And it is Thanksgiving, and you think about the Butterball Hotline, you know? People callin' about problems with turkeys and all this stuff. So somebody's either gonna be a genius at NBC News Digital, or somebody's gonna be lookin' for a (LAUGH) new job, one or the other.

Chris Hayes: So you're from New York City, right, Al?

Al Roker: I am. Born and raised, Brooklyn--

Chris Hayes: Brooklyn and Queens, one of six. What was your childhood like? What was your upbringing like?

Al Roker: It was the average. Listen, my father was a bus driver, my mom was a nursing assistant and homemaker. I had five brothers and sisters, three of us biological, three of us foster / adopted. And I had a fairly, I think, normal childhood. I got interested in radio very early on.

I remember getting me a 3M Wollensak reel-to-reel tape recorder when I was ten years old, and just playing with recording sounds and editing stuff, and eventually got interested in television. But I grew up in a middle-class, lower-income middle-class neighborhood. Went to a Catholic school for most of my elementary school and all of high school.

Here in Manhattan I went to a Jesuit military school; we were ready for the next Crusade. Which was an interesting time during the Vietnam War. Because there was a lot of anti-war protests and people are yelling at us, and I'm just trying to do my Latin homework on the subway.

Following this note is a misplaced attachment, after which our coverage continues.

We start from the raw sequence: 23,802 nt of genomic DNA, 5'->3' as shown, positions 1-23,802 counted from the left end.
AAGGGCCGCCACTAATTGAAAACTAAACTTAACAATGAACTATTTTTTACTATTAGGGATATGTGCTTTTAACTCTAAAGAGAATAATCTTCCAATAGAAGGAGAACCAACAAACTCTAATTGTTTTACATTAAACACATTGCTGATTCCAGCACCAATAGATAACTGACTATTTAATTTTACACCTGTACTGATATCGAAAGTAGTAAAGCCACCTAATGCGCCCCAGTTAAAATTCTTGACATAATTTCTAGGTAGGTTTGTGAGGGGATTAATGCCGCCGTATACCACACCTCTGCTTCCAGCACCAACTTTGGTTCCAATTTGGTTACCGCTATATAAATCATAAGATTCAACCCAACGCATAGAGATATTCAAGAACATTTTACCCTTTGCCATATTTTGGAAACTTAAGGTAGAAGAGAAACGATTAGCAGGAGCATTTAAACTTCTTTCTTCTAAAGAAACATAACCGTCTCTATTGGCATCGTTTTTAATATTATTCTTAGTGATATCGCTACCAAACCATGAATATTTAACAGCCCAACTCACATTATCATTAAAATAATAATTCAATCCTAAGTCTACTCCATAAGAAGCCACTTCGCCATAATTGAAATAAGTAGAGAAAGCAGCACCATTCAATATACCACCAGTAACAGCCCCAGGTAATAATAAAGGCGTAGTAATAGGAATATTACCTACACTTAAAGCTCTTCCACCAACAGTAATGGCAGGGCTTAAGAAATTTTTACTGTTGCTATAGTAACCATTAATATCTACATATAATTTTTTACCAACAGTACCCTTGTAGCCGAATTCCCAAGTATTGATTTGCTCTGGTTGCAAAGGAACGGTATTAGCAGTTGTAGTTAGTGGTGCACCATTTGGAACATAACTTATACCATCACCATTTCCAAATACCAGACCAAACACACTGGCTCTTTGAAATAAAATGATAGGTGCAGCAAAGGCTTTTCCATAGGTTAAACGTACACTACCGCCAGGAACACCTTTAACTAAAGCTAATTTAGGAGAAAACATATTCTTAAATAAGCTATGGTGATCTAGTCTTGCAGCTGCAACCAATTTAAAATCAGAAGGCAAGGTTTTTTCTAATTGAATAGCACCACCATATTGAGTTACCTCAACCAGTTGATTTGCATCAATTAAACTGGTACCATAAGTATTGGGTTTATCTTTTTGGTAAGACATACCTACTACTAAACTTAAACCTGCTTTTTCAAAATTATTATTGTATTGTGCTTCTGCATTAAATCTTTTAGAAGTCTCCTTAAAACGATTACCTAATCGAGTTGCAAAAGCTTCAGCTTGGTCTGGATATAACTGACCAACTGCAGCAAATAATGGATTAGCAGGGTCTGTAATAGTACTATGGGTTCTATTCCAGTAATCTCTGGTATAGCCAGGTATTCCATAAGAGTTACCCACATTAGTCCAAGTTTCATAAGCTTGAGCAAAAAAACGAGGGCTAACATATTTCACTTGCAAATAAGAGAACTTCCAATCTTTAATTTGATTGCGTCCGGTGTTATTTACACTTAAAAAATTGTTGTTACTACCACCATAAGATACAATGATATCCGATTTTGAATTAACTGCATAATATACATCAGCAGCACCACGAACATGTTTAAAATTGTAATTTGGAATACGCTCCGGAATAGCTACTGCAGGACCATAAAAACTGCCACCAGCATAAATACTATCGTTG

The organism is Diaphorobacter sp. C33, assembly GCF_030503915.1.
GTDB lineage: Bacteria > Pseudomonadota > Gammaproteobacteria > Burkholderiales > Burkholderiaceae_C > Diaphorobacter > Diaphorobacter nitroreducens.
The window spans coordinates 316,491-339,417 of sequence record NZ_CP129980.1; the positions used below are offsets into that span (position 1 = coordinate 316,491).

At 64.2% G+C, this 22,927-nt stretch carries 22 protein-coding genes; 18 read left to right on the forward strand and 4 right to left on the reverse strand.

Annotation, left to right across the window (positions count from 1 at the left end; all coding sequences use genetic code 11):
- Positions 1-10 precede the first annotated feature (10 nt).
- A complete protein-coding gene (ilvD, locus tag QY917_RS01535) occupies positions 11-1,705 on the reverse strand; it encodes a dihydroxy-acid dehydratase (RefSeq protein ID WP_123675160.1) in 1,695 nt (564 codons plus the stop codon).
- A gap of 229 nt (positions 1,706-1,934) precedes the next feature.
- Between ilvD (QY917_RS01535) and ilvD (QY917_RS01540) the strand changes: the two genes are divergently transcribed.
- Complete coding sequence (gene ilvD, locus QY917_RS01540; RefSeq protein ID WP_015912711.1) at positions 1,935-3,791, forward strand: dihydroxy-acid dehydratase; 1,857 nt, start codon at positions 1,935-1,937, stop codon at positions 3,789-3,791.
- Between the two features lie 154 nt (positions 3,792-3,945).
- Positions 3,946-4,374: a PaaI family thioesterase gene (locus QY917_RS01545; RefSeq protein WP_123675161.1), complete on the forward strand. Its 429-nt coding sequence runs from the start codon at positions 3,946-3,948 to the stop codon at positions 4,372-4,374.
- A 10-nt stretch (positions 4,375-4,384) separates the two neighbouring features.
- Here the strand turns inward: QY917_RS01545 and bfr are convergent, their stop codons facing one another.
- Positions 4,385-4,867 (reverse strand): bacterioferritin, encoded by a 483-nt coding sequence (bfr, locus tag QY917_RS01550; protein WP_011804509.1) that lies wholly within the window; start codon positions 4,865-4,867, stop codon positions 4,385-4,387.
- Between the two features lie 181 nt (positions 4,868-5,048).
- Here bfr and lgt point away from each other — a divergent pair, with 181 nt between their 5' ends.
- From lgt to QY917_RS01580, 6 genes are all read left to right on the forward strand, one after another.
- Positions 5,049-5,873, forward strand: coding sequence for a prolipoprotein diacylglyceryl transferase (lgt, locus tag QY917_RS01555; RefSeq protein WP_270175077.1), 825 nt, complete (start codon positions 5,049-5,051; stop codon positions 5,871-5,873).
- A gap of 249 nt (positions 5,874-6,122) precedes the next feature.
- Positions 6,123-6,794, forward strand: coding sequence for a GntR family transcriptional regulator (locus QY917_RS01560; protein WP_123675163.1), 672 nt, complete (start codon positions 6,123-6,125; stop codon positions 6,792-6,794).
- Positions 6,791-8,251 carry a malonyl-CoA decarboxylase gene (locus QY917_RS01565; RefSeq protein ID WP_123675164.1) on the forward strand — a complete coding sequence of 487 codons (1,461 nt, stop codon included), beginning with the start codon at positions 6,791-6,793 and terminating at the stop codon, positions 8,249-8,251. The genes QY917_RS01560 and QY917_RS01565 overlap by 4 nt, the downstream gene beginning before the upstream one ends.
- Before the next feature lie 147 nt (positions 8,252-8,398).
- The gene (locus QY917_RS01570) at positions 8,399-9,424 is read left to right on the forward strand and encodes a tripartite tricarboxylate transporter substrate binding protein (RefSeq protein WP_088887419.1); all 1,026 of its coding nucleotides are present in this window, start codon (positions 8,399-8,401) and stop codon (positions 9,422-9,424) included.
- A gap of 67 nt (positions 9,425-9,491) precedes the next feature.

Chris Hayes: What was the Jesuit military school?

Al Roker: Xavier High School, on 16th Street; it's still there.

Chris Hayes: Oh, yeah. No, I know Xavier is a Jesuit school, but I guess I didn't know about that component of it.

Al Roker: Well, the military component of it now is voluntary, but when I went it was mandatory. Antonin Scalia went to Xavier, so he's probably the most famous alumni there.

Chris Hayes: Scalia and Roker: That's pretty impressive, (LAUGH) that's not bad for one New York City Catholic school.

Al Roker: Yeah, you talk about extremes, you know? A weatherguy and a Supreme Court Justice, yeah.

Chris Hayes: Well, can I go back to one thing? And I've read this in your bio. You said that some of your siblings, three of them, were foster or adopted?

Al Roker: Yep.

Chris Hayes: That's sort of, to me, a remarkable detail, and a remarkable detail about your parents. Who were living middle-class life in New York City in which both money and space are tight.

Al Roker: Yes.

Chris Hayes: Who felt the need and moved to do this. Tell me about them and what kind of people they were that that was something that they wanted to do.

Al Roker: My mom was the second-youngest of nine, my dad was the youngest of three, or the second-youngest of three, but my mom always wanted a big family. But she had a number of difficulties with pregnancies: a number of miscarriages, one child who was stillborn, and another child who lived a couple of weeks and then perished.